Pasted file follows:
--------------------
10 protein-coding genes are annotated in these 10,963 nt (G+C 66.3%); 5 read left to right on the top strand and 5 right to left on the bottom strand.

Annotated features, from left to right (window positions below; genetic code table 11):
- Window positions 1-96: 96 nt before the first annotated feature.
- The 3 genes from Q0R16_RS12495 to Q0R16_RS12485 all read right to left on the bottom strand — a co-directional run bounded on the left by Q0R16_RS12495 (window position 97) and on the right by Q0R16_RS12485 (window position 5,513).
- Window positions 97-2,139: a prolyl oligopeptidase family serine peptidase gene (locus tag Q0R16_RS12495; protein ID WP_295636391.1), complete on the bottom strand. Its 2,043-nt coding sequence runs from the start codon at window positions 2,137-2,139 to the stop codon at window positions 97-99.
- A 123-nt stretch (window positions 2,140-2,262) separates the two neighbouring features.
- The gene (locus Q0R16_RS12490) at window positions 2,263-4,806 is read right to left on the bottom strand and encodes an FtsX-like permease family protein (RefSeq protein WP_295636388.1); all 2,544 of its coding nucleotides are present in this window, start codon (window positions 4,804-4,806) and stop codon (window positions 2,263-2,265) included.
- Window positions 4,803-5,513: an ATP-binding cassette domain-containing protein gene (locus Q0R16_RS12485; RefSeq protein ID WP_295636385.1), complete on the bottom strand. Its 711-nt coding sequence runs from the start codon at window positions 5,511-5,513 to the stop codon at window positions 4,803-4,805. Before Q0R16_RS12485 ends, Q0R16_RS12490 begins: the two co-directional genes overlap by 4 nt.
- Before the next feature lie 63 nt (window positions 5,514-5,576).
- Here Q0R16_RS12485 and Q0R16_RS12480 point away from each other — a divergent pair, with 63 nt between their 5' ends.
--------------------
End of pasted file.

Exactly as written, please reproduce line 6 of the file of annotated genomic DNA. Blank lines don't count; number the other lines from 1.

- A 123-nt stretch (window positions 2,140-2,262) separates the two neighbouring features.